January 24, 2014

What I Learned From My 9 Years as a Nanny.

I’ve been both a babysitter and a nanny for 15 plus years, as well as camp counselor, summer camp director, children’s horseback riding teacher, and kid’s yoga instructor.

Babysitter: someone who watches your kids.

Nanny: a caretaker who is fully invested in the development, understanding, and upbringing of your children.

What can I say? I’ve always had an affinity for the younger generations and for the simple playfulness that comes with the innocence of being a child. I get along with them and they get along with me. No pretense, lots of play, and plenty of laughter.

Before I get started, let me add that I don’t mean to offend anyone here. I don’t have any kids of my own, so some may wonder what the hell I have to share about raising children. Fair.

But there’s also the fact that I’ve been working with children for more than half the amount of time that I’ve been on this earth. It been my profession. And I’m a keen observer.

People ask how I do it. Passion, patience, and perseverance. And this is what I’ve picked up on:

Quality time and focused attentions make all the difference.

How to be a good parent? Listen to your kid when they need to be heard. Look your child in the eyes at least once a day and give them your totally undivided attention.

Engage in reading a full story with them, go for a walk and talk about what’s on their mind, or try to notice what your baby is looking at and look at it too. Immerse yourself in their world so that they know you are a real, dependable part of it.

It might be for just five minutes, but that quality attention and energy towards them is what makes all the difference in the world. This is how your child feels loved & connected. Make the effort.

Children deserve to believe in magic!

Let kids believe. Agree that there are fairies in the garden; believe in their imaginary friends (and don’t consider them to be imaginary at all); encourage the belief that everything is possible. The second that doubt or disbelief is instilled, they’re creativity is diminished.

Don’t worry, your kid won’t turn into a weirdo. They’ll have their whole adult life to face harsh realities and learn how to handle them.

But while they’re young, instill the sparkle; join in on the magic carpet ride. Let their every day be filled with delight. They’ll remember the good and that dreams really can and do come true.

Kids need to get outside and play!

My Grandpa Jack used to say that nearly all children’s problems could be solved by getting outside and letting them get dirty.

A guidance school counselor and summer camp director for over 40 years, Grandpa Jack changed countless lives for the better. He’s where kids were sent for a wonderful dose of reality.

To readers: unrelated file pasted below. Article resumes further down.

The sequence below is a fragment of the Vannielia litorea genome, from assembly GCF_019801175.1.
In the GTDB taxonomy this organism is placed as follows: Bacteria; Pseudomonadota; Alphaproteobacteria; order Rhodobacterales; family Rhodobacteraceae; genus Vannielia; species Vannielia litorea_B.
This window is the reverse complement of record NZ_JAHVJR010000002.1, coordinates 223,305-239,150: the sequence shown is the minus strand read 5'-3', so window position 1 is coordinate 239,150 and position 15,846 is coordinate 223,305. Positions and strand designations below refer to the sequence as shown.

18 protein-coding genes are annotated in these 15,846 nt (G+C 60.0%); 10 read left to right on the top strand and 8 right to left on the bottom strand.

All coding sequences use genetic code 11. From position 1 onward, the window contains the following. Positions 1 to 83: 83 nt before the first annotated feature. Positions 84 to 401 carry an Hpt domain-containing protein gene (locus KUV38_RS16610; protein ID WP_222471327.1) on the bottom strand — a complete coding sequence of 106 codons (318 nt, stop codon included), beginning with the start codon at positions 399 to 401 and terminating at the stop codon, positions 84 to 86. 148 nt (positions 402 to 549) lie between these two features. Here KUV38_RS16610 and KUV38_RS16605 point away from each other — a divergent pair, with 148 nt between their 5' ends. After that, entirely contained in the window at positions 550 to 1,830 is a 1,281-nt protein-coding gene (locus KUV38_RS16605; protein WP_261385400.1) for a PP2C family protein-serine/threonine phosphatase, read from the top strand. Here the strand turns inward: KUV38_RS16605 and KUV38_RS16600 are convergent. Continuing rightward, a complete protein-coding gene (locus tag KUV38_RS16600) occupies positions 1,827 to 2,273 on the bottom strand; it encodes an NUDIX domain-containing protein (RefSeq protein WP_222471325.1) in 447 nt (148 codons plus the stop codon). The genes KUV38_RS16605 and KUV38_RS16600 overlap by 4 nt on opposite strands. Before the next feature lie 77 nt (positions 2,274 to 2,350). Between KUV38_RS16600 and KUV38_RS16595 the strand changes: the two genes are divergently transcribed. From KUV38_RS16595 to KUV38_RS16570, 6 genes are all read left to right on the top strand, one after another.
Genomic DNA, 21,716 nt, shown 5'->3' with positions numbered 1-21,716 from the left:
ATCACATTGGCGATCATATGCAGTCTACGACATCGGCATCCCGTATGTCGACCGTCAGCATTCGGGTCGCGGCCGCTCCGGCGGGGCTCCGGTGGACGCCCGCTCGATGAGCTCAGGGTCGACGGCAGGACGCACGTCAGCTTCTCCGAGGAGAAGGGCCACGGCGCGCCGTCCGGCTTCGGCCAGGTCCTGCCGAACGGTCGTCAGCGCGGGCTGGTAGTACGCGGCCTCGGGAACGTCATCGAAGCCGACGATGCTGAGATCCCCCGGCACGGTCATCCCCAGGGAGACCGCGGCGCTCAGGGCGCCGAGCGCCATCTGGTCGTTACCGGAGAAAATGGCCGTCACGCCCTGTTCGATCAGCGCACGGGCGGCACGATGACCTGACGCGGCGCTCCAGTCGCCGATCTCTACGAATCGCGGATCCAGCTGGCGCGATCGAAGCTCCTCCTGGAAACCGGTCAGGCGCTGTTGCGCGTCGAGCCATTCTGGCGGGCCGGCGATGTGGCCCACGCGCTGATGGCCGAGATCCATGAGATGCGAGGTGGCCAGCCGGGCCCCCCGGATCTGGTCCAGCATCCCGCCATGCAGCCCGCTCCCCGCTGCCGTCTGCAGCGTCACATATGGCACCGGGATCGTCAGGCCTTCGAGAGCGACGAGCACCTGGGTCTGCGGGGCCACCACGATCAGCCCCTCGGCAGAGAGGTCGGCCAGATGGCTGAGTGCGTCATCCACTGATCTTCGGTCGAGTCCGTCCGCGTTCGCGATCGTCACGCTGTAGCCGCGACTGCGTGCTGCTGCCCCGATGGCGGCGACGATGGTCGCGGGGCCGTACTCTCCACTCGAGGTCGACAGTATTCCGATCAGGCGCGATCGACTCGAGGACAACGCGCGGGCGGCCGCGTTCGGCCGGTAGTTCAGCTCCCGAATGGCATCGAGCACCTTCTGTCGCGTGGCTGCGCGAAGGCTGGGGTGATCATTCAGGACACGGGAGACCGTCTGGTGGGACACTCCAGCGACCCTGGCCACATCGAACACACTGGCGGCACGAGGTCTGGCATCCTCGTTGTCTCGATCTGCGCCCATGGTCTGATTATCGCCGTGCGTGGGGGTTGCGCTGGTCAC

Sailing boats, shooting arrows, skinning knees, kicking the can, building cabins, playing games, getting hands on. I remember many a story and a summer where I saw kids come to my grandpa jaded and disappointed in life and left laughing and feeling genuinely happy.

Let kids be kids. Let them be who they are. Nature heals all. Get outside with your kids. It’s natural.

Children need discipline and crave guidance.

Don’t let your kids run the show. Tell ‘em like it is (more Grandpa Jack guidance).

On numerous occasions parents have told me, ‘How come my kids are so much better with you than they are with me?’ It’s because I respect myself. And I tell ‘em like it is. No kid is going to walk all over me and I’m not going to beat around the bush. If they don’t listen, they don’t get my attention or they get reprimanded for it. And it might be harder at the moment, but it will pay off in the end. Carry out what you set forth and by all means follow through with discipline and punishment. Do your child, yourself, and society at large that favor.

By setting guidelines and letting kids earn their privileges, we give them a chance to see direct results of their efforts. Seriously, I cannot stress this enough. Some of the happiest kids I’ve seen are ones who were reprimanded, learned, did it right, and then got to reap the rewards. Earned freedom and praise is a beautiful feeling.

It is single handedly the best way to instill self worth and belief in a child, belief and structure which will last a lifetime.

No one’s a perfect parent.

Parenting is far from cut and dry. So much is blurred between the lines and depends on the day, the moment, the attitude, the balance, the occasion, and your personal beliefs in parenting.

Don’t get upset because you do it differently or your own way and feel like a failure. Trust in yourself. You were given the gift of a child for a reason. Because you were meant to be a parent. Trust in your instincts, trust in your style of parenting. No one else will do it quite like you. But then, no one else’s kid is quite like yours.

I’ve seen so many parents be so hard on themselves and all I want to say is ‘you’re doing a really good job!’ So focus on the positive. Aim to listen to and spend quality time with your child. And show up. That’s all that it really takes to be the best parent you can be. Doing your best and showing up.

Congratulations, you’ve made it this far. You’re a good parent.

Dedicated to: Ava Sue, Nora Lynn, and Georgia Mae. I will always love you girls dearly. Thank you to all the families and children who have welcomed me into your lives. I will always believe in the fairies and will also here for the hard times. Thank you for teaching me and for being a blessed part of my world.

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Editor: Catherine Monkman

Photo: Wikipedia Commons

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